This is not the same as giving up or turning the other cheek. Democrats shouldn’t be pushovers or suckers. But wherever possible, they must defend the rules and institutions that allow government to function, not toss them aside in a “you go low, we go low” race to the bottom. Even if that means working with McCarthy and his ilk.

And let’s be honest: In the end, this body has little power other than persuasion, so its credibility is particularly important. Offending 8 out of 10 Republicans before the investigation even began was just plain counterproductive.

Moreover, Pelosi’s high-handed move hasn’t just alienated die-hard Trumpist stop-the-stealers. Certainly, it’s also raised questions among moderate Republicans, anti-Trump conservatives, and independents — the very communities whose support the committee could potentially have garnered.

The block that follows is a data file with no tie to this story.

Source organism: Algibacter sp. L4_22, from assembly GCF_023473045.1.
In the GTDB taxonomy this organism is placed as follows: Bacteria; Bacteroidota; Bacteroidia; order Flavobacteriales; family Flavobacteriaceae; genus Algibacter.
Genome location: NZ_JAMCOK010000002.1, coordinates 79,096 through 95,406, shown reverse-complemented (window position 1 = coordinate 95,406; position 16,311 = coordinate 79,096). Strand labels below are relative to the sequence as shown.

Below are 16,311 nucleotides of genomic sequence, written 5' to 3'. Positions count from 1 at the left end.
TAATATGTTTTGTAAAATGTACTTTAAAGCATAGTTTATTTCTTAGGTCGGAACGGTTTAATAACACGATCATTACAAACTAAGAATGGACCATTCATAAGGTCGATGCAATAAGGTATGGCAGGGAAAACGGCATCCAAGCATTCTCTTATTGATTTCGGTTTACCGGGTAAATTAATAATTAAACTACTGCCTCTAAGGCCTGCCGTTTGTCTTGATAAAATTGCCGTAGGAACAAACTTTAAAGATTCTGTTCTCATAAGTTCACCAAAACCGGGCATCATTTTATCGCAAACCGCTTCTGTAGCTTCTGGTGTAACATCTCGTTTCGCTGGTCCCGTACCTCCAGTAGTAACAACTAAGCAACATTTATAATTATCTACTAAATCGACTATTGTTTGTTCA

That was a self-inflicted wound.

I don’t like Jordan or Banks. If they had been appointed, they would have caused nothing but trouble.

So what? Let them rant and rave. They could not have overruled the majority. And Republicans couldn’t say they were silenced now.

Having Cheney and Kinzinger on the board could enable him to issue a unanimous, nominally bipartisan final report at the end of his work. But no one will be fooled into thinking it’s truly bipartisan.

I still believe in the committee. His work in crafting a coherent narrative from a complex set of facts will lead us to a better understanding of the schemes and machinations that fueled both the January 6 melee and the fraudulent Stop the Steal movement .

Along the way, that could result in additional criminal referrals to the Justice Department for those officials (possibly including Trump) who blocked the committee or who are alleged to have broken the law in trying to overturn the election.

The committee must not be deterred, undermined, or ignored. Americans must seriously contend with the evidence they have gathered.

So it’s a shame that so much of the panel’s credibility on opening day was squandered by Pelosi’s decision.

@Nick_Goldberg Column: The original sin that plagues Congress’ Jan. 6 committee